``If homeownership declines significantly, the implications for new-home sales could be dramatic,'' said Hatzius. With further weakness in sales, ``the drag from new-home building on GDP growth will last longer than most people have in their forecasts, perhaps, if things go badly, into 2009.''

Housing Starts

Housing starts, which track work begun on new homes, fell 48 percent to a 1.19 million annual pace in September from a three-decade peak of 2.29 million in January 2006. Sales of new homes declined 45 percent to an annual pace of 770,000 units in September from a peak of 1.389 million in July 2005.

With inventories of unsold homes piling up near record levels, housing prices will have to fall further, economists say.

Twenty-eight percent of all homeowners surveyed this month felt their property had lost value, surpassing the peak of 24 percent reached during the last real-estate slump in 1992, according to a Reuters/University of Michigan report today.

Home prices in 20 U.S. metropolitan areas dropped 3.9 percent in July from a year earlier, the biggest such decline since record-keeping began in 2001, according to the S&P/Case- Shiller home-price index.

Goldman Sachs is forecasting a 15 percent decline in home prices from the peak to trough, Hatzius said.

Less Wealthy

Hatzius and other economists argue that declining home prices leave Americans feeling less wealthy and less likely to spend on big-ticket items. Economists surveyed by Bloomberg forecast consumer spending growth to slow to a 2.3 percent pace in 2008 from this year's projected 2.9 percent pace.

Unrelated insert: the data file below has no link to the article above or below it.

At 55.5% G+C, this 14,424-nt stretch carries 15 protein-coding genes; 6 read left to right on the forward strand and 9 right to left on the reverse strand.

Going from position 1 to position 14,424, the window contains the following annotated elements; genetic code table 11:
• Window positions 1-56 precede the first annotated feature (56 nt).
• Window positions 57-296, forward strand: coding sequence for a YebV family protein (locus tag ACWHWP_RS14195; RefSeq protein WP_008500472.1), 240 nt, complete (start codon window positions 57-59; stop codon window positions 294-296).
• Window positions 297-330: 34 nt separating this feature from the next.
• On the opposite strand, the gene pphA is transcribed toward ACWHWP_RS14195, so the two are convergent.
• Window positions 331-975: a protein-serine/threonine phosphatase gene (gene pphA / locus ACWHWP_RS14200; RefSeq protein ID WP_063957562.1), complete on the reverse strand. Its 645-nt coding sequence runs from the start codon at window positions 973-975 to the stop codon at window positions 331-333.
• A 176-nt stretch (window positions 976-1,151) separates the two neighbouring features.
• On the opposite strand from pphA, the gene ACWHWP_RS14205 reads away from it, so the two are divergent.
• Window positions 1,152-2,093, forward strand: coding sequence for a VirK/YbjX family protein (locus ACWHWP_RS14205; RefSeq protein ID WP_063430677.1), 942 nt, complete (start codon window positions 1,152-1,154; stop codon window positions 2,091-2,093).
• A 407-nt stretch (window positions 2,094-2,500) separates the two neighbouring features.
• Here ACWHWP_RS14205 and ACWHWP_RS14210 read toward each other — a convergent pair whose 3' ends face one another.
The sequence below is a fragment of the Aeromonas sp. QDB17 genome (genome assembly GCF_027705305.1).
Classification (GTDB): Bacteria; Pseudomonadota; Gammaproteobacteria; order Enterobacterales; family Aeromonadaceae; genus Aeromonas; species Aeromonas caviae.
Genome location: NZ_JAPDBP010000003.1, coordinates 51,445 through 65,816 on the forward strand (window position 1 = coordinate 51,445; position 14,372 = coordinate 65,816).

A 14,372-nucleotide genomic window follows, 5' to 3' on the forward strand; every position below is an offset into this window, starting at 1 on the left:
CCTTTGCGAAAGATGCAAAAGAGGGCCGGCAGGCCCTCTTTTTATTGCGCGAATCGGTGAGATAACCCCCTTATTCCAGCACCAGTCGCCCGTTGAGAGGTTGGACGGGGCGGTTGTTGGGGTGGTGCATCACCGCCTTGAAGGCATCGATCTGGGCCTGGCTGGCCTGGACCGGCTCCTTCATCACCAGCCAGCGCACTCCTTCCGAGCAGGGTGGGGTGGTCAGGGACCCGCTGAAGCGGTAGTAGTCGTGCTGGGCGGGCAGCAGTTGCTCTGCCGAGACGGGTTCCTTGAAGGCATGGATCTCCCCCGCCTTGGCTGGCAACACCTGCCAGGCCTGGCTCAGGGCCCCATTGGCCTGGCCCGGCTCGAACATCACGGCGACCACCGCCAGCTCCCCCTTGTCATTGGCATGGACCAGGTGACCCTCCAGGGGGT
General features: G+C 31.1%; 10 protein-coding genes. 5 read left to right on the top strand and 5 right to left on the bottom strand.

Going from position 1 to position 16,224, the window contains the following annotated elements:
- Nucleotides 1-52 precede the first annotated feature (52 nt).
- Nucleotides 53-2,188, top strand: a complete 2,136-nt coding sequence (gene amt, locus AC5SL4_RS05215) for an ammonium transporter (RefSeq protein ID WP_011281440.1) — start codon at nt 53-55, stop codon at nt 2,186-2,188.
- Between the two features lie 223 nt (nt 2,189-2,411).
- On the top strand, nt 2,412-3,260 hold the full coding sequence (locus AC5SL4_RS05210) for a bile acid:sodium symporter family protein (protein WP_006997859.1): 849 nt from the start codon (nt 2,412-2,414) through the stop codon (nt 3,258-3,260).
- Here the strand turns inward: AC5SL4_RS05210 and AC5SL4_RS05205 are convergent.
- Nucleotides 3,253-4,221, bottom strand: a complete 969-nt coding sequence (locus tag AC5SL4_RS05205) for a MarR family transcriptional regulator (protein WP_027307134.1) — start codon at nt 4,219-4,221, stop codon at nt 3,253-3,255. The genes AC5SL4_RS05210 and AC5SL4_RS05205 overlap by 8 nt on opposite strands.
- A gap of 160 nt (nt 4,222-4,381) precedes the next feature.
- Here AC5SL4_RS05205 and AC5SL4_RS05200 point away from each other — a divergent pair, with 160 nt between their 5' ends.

``In periods of easy credit, it was easy to take a second mortgage out and use the money to finance discretionary spending,'' said Michelle Meyer, an economist at Lehman Brothers Holdings Inc. in New York.

Second mortgages, along with interest-only, payment-option and other unconventional mortgage products, have largely dried up this year as subprime defaults mounted and lenders such as American Home Mortgage Investment Corp. closed their doors. That makes it harder for people to refinance adjustable-rate loans before they reset at higher rates.

``So many mortgages with ARMS are resetting and most people can't make their payments,'' said Steve Hawkins, a real-estate agent at Re/Max Inc. in Alexandria, Virginia. ``And with the new criteria, they can't get loans'' to refinance their mortgages, he said.

The volume of mortgages issued this year will fall to the lowest since 2000, the Mortgage Bankers Association forecast on Oct. 17. Foreclosures doubled in September from a year earlier, RealtyTrac Inc. said Oct. 11.

Out of 297 townhouses in Springfield, Virginia, for sale last week, almost 80 were in the process of foreclosure or offered at a price lower than the mortgage balance, so-called short sales, said Hawkins.

Two years ago there would have been about 50 such units offered in the same Washington suburb, with none in foreclosure, he said.

To contact the reporter on this story: Bob Willis in Washington at bwillis@bloomberg.net